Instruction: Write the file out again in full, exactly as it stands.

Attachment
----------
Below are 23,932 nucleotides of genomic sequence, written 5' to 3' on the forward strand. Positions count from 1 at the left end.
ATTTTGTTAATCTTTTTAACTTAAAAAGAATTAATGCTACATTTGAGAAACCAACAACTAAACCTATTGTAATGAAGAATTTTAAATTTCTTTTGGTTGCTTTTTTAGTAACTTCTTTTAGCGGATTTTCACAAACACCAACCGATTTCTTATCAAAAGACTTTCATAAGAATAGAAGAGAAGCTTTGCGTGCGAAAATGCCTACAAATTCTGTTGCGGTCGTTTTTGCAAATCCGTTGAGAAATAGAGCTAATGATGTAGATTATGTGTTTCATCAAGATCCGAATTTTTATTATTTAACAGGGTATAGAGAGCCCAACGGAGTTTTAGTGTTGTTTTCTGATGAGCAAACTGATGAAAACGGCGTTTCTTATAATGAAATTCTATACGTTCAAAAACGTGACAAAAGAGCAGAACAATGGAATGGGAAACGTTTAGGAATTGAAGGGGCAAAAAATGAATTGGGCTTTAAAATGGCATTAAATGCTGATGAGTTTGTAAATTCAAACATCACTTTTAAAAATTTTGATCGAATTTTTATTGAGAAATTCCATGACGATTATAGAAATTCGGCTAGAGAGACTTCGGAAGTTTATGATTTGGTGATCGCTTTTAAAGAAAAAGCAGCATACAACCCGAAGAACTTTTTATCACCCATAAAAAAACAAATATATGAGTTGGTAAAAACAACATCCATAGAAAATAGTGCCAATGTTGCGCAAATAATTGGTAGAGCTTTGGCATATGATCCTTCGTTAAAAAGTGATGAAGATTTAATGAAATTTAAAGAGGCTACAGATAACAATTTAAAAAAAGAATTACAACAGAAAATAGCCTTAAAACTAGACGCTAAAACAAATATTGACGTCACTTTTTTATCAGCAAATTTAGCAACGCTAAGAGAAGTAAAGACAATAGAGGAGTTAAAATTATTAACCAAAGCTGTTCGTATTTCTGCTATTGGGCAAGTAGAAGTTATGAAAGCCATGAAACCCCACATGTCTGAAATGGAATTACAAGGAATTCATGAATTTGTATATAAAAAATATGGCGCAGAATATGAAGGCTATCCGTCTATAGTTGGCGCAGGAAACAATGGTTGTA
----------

Below are 23,932 nucleotides of genomic sequence, written 5' to 3' on the forward strand. Positions count from 1 at the left end.
ATTTTGTTAATCTTTTTAACTTAAAAAGAATTAATGCTACATTTGAGAAACCAACAACTAAACCTATTGTAATGAAGAATTTTAAATTTCTTTTGGTTGCTTTTTTAGTAACTTCTTTTAGCGGATTTTCACAAACACCAACCGATTTCTTATCAAAAGACTTTCATAAGAATAGAAGAGAAGCTTTGCGTGCGAAAATGCCTACAAATTCTGTTGCGGTCGTTTTTGCAAATCCGTTGAGAAATAGAGCTAATGATGTAGATTATGTGTTTCATCAAGATCCGAATTTTTATTATTTAACAGGGTATAGAGAGCCCAACGGAGTTTTAGTGTTGTTTTCTGATGAGCAAACTGATGAAAACGGCGTTTCTTATAATGAAATTCTATACGTTCAAAAACGTGACAAAAGAGCAGAACAATGGAATGGGAAACGTTTAGGAATTGAAGGGGCAAAAAATGAATTGGGCTTTAAAATGGCATTAAATGCTGATGAGTTTGTAAATTCAAACATCACTTTTAAAAATTTTGATCGAATTTTTATTGAGAAATTCCATGACGATTATAGAAATTCGGCTAGAGAGACTTCGGAAGTTTATGATTTGGTGATCGCTTTTAAAGAAAAAGCAGCATACAACCCGAAGAACTTTTTATCACCCATAAAAAAACAAATATATGAGTTGGTAAAAACAACATCCATAGAAAATAGTGCCAATGTTGCGCAAATAATTGGTAGAGCTTTGGCATATGATCCTTCGTTAAAAAGTGATGAAGATTTAATGAAATTTAAAGAGGCTACAGATAACAATTTAAAAAAAGAATTACAACAGAAAATAGCCTTAAAACTAGACGCTAAAACAAATATTGACGTCACTTTTTTATCAGCAAATTTAGCAACGCTAAGAGAAGTAAAGACAATAGAGGAGTTAAAATTATTAACCAAAGCTGTTCGTATTTCTGCTATTGGGCAAGTAGAAGTTATGAAAGCCATGAAACCCCACATGTCTGAAATGGAATTACAAGGAATTCATGAATTTGTATATAAAAAATATGGCGCAGAATATGAAGGCTATCCGTCTATAGTTGGCGCAGGAAACAATGGTTGTA